Video

Video A Filmmaker Discovers Her Biracial Identity in "Little White Lie

Lacey Schwartz grew up in an upper middle-class Jewish family, in a town in upstate New York where almost everyone she knew was white. She assumed that she was, as well. Her recent documentary, Little White Lie, tells the story of how she uncovered the secret of her true racial background. VOA’s Carolyn Weaver has more on the film.
Video

Video Deep Under Antarctic Ice Sheet, Life!

With the end of summer in the Southern hemisphere, the Antarctic research season is over. Scientists from Northern Illinois University are back in their laboratory after a 3-month expedition on the Ross Ice Shelf, the world’s largest floating ice sheet. As VOA’s Rosanne Skirble reports, they hope to find clues to explain the dynamics of the rapidly melting ice and its impact on sea level rise.
Video

Video US-Cuba Normalization Talks Resume Friday

Negotiations aimed at normalizing diplomatic relations between the U.S. and Cuba resume Friday. On the table: lifting a half-century trade embargo and easing banking and travel restrictions. There's opposition in Congress, but some analysts say there may be sufficient political and economic incentives in both nations for a potential breakthrough this year. VOA's Mil Arcega reports.
Video

Video Pakistan's Deadline For SIM Registration Has Cellphone Users Scrambling

Pakistani cell phone users have until midnight Thursday to register their SIM cards, or their service will be cut off. While some privacy experts worry about government intrusion, many Pakistanis are just worried about keeping their phone lines open. VOA Deewa reporter Arshad Muhmand has more from Peshawar.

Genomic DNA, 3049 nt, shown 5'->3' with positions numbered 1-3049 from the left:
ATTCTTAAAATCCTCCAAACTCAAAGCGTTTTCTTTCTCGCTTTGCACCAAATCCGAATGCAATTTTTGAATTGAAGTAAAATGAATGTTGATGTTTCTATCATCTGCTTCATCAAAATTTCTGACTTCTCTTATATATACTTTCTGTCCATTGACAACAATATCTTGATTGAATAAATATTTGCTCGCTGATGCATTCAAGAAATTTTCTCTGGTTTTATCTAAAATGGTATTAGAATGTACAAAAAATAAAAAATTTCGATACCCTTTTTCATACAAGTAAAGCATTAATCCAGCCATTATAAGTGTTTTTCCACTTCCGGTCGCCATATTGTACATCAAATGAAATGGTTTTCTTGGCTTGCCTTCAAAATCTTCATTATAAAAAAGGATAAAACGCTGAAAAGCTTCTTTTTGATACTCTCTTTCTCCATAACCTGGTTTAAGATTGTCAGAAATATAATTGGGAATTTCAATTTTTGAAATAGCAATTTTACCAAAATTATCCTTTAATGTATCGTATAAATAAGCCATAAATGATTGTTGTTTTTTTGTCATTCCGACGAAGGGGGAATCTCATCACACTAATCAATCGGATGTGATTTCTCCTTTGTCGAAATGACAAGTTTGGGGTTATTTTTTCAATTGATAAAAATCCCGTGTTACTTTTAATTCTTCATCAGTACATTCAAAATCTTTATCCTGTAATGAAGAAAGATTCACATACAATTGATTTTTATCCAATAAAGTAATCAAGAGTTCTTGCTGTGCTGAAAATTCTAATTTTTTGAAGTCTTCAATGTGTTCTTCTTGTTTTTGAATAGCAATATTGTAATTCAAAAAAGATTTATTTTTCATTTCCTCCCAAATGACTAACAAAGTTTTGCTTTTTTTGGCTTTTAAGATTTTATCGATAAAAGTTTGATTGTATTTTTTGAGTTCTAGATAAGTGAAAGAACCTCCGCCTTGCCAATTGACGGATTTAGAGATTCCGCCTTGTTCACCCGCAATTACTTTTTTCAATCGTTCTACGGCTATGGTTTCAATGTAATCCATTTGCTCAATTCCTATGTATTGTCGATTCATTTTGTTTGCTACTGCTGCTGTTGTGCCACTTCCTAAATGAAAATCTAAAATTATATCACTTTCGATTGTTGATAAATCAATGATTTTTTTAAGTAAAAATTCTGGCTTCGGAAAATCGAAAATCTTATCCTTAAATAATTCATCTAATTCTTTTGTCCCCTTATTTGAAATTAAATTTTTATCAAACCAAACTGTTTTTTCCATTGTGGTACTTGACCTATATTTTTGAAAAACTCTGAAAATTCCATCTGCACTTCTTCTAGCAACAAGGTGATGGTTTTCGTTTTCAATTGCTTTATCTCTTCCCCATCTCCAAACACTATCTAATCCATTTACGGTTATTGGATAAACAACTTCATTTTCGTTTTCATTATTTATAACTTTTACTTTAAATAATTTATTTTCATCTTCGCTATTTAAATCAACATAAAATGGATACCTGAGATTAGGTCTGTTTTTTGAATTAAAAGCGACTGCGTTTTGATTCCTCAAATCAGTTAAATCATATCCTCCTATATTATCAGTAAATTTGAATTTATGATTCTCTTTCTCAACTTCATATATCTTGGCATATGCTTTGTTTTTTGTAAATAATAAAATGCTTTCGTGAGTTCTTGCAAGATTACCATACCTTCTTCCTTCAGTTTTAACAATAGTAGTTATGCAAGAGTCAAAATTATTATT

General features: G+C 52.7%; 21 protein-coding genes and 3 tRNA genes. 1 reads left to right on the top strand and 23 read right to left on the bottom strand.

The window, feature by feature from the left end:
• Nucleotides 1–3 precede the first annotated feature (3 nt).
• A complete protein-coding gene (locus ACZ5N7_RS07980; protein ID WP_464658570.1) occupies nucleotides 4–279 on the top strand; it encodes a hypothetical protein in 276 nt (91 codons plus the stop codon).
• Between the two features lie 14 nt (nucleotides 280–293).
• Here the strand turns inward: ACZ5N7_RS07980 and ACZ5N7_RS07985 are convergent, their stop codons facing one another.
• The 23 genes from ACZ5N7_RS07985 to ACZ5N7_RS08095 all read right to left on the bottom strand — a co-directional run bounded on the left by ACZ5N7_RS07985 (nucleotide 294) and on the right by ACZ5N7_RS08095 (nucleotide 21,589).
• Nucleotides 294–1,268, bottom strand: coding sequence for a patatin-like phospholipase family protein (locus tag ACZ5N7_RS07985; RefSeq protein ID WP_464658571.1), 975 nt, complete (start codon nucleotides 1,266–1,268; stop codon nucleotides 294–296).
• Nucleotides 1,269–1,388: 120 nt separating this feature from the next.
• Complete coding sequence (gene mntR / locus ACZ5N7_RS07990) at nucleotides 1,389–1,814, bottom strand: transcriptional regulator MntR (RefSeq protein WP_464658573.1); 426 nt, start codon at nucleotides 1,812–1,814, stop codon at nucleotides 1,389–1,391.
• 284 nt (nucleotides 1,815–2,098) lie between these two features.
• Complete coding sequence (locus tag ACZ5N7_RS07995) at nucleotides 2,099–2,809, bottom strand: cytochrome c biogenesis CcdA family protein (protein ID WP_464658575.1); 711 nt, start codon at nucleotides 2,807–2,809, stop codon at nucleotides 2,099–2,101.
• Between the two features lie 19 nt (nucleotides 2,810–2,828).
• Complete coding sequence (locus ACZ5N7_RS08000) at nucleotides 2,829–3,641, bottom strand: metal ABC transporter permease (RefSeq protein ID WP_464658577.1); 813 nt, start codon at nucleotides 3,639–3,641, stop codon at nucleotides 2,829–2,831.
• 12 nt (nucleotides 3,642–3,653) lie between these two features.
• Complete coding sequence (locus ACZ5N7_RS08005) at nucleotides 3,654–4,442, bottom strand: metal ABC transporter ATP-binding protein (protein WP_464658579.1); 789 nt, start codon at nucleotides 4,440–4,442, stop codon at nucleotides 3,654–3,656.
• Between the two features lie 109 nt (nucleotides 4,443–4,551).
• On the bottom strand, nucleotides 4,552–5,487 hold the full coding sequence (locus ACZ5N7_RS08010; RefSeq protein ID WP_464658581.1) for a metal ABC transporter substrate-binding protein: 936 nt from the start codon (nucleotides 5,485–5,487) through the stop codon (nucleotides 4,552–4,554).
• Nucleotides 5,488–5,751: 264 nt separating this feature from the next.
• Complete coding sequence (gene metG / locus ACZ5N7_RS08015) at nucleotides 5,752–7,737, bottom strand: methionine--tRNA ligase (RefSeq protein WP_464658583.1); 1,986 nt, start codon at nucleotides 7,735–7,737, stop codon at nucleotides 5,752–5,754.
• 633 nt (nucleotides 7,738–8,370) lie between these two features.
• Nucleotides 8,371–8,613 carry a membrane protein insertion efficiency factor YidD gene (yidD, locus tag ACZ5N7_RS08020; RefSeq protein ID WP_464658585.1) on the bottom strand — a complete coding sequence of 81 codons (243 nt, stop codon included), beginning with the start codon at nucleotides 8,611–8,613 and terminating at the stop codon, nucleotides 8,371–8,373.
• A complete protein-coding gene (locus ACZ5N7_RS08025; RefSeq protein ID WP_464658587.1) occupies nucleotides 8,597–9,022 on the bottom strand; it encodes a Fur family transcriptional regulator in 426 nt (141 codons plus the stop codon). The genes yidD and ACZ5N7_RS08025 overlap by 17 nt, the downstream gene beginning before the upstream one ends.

Video

Video Myanmar Warns Factory Workers to End Strikes

Outside Myanmar's main city Yangon, thousands of workers walked off their jobs earlier this month demanding a doubling of their wages, pay raises after a year and input from labor unions on industrial regulations. Since Friday, the standoff has grown more tense as police moved in to disrupt the sit-ins, resulting in clashes that injured people from both sides. VOA correspondent Steve Herman visited industrial zones which have become a focus of Myanmar's fledgling workers rights movement.
Video

Video Oscar Winners Do More Than Thank the Academy

The Academy Awards presentation is Hollywood’s night to reward the best movies from the previous year. It’s typically a lot of glitter, a lot of thank you’s, a lot of speeches. But many of this year’s speeches carried messages beyond the thank you's. VOA’s Carolyn Presutti takes a look.

All About America

Circumventing Censorship

An Internet Primer for Healthy Web Habits

As surveillance and censoring technologies advance, so, too, do new tools for your computer or mobile device that help protect your privacy and break through Internet censorship.
More